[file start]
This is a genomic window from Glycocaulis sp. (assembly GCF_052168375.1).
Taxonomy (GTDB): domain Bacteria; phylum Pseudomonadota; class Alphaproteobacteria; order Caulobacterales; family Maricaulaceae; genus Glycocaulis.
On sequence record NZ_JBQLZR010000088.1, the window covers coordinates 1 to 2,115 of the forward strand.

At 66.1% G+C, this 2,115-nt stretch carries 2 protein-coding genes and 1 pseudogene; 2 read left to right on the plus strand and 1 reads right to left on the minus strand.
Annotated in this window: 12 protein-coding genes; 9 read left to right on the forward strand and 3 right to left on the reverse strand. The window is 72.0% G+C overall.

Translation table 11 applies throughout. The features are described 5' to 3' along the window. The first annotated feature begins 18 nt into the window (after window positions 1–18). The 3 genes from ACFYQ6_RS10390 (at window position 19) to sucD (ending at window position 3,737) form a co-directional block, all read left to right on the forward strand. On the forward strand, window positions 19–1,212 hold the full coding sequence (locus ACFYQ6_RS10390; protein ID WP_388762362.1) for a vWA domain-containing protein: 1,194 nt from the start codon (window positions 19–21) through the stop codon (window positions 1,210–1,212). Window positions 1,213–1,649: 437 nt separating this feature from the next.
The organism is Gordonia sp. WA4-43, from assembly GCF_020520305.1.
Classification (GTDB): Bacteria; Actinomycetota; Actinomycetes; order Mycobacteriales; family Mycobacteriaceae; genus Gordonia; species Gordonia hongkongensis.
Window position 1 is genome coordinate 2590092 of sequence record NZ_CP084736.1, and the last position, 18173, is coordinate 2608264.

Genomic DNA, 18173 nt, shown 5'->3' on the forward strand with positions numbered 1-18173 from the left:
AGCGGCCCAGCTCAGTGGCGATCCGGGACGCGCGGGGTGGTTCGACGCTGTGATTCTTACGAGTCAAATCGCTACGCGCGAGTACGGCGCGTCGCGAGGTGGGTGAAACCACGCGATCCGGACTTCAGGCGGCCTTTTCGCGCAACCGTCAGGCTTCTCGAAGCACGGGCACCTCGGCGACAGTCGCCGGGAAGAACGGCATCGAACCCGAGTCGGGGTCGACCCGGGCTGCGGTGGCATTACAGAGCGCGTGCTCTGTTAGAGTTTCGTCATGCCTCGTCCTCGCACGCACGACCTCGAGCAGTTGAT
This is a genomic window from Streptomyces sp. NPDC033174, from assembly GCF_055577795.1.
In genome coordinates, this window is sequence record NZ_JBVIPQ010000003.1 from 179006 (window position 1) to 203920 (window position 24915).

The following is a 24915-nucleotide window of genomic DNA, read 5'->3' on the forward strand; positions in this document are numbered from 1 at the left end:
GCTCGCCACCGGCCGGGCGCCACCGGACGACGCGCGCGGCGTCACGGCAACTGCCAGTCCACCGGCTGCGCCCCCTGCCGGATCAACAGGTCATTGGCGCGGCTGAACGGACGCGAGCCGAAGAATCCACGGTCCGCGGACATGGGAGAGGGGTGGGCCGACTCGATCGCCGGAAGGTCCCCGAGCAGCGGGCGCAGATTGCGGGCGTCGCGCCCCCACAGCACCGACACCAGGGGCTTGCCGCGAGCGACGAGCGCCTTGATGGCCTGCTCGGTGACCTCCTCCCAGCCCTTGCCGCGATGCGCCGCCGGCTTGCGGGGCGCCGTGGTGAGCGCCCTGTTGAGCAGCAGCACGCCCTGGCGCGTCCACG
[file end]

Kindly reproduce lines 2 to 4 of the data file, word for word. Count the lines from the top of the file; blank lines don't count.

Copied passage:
Taxonomy (GTDB): domain Bacteria; phylum Pseudomonadota; class Alphaproteobacteria; order Caulobacterales; family Maricaulaceae; genus Glycocaulis.
On sequence record NZ_JBQLZR010000088.1, the window covers coordinates 1 to 2,115 of the forward strand.

At 66.1% G+C, this 2,115-nt stretch carries 2 protein-coding genes and 1 pseudogene; 2 read left to right on the plus strand and 1 reads right to left on the minus strand.